been found tumuli containing urns, &c. It has also occurred to the writer
that this is the most likely way of accounting for the origin of the name
Farm-houses and steadings
have been of late very much improved, and, in general, are comfortable and
commodious. Most leases extend to nineteen years, which is in the tenants'
favour; one or two are of long duration, and except in these, all the
rents are by far too high. Some very good land lets at L. 3 per acre, and
the average rent is L. 2.
Wages.— Good ploughmen get
from L. 5 to L. 7 half yearly ; next class from L. 4, 10s. to L. 5, 10s.;
boys from L. 2 to L. 3 ; females from L. 1, 10s. to L. 2 in winter, and L.
2, 10s. to L. 3 in summer,—all with victuals. The connection between
farmers and their servants is now very different from what it was forty or
fifty years ago. Most servants then remained with the same master till
they married and got possessions; they thus became attached to the master
and the farm, and felt an interest in every thing about the town. Now,
they rarely engage but for a half year, and, delighting to move from place
to place, they contract little attachment either to persons or places.
This roving disposition is much fostered by the great number of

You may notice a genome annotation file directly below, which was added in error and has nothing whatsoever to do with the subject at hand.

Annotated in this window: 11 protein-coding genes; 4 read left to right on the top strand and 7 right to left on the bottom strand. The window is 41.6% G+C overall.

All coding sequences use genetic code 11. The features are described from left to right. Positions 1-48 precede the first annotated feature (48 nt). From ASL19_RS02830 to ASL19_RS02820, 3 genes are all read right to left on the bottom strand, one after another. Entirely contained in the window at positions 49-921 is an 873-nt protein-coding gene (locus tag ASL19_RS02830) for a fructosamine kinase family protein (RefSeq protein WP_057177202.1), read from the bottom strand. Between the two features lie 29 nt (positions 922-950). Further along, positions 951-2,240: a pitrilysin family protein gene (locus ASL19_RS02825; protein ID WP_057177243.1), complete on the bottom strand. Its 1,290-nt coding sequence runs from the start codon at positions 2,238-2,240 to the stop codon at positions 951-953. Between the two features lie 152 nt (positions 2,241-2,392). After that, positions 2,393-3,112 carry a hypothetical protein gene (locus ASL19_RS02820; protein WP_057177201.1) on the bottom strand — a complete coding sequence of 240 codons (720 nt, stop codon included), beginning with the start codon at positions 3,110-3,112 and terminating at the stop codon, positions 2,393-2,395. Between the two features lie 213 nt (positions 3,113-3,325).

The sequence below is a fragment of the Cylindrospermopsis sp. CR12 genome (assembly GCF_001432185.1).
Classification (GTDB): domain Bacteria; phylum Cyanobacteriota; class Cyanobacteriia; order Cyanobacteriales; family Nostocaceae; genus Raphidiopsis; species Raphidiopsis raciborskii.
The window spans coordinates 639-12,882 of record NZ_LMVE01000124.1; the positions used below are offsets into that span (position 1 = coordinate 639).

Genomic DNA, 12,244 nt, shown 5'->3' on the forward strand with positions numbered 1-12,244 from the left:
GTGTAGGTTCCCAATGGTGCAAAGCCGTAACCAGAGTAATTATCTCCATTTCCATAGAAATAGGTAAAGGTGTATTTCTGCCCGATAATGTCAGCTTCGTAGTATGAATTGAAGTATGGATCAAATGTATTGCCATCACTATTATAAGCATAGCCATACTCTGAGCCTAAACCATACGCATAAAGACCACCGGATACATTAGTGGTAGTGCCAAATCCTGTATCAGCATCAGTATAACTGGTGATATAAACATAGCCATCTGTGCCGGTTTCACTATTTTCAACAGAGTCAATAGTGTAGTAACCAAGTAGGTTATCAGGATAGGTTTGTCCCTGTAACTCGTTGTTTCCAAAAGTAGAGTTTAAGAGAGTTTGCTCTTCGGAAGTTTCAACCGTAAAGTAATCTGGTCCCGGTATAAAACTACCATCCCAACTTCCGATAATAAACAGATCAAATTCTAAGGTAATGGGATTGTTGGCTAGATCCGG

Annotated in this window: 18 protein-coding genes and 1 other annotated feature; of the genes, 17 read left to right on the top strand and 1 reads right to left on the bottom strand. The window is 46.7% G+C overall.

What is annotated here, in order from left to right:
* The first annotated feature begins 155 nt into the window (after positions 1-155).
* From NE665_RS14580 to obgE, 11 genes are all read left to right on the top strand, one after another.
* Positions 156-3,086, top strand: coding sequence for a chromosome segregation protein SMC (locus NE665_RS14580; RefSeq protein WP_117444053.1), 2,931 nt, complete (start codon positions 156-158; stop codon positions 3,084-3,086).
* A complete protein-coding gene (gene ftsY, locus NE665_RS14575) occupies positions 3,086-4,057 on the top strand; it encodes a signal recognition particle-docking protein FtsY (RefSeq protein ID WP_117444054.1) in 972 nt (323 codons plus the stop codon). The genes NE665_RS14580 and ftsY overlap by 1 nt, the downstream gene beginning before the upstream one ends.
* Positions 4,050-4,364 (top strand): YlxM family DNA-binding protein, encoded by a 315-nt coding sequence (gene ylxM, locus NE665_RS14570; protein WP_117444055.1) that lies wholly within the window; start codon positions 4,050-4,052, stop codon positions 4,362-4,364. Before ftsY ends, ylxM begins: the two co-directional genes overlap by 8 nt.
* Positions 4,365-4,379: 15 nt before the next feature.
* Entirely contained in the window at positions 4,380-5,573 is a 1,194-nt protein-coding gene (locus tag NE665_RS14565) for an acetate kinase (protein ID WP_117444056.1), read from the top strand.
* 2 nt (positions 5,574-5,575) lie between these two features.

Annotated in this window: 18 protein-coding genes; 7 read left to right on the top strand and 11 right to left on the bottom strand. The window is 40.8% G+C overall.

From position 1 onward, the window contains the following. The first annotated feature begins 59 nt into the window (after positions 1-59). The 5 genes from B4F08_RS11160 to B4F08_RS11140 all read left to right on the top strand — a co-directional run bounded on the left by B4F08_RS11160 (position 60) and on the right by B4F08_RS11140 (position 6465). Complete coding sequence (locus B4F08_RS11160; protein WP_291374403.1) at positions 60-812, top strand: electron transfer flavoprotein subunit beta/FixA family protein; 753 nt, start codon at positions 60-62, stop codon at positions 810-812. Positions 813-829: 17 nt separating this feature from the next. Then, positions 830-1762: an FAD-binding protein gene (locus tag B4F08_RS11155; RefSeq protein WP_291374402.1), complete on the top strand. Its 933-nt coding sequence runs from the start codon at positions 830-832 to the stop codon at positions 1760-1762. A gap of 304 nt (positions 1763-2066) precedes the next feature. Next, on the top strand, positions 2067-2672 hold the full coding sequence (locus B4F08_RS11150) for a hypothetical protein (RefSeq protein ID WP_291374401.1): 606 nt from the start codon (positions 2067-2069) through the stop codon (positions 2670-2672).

feeing-markets, which promote idleness and dissipation.
Rent, &c.—It is scarcely
practicable to state with accuracy the real rent of the parish. It may be
about L. 3000. Its valued rent is L. 1020, 15s. 6d. Scotch.
Turnips are universally
sown, and their management well understood. The turnip fly is often very
destructive, but the writer has never lost a crop, by sowing seeds of
several years growth,—a practice which, on his recommendation, has been
followed by many with advantage. By this plan, as the seeds of the
different years vegetate at different periods, and as the fly does not
continue long, a crop may be depended on. Where the manure raised is
deficient, it is easily procured from Aberdeen, and bone-dust is getting
into use. There is very little rata baga sown. The scythe is universally
employed to cut both oats and bear, and a month frequently finishes the
harvest. Six years shifts of crops are most general; and every farmer has
a thrashing-mill. There is only one flock of sheep, and the number of
black-cattle varies every month with the markets. A disease called red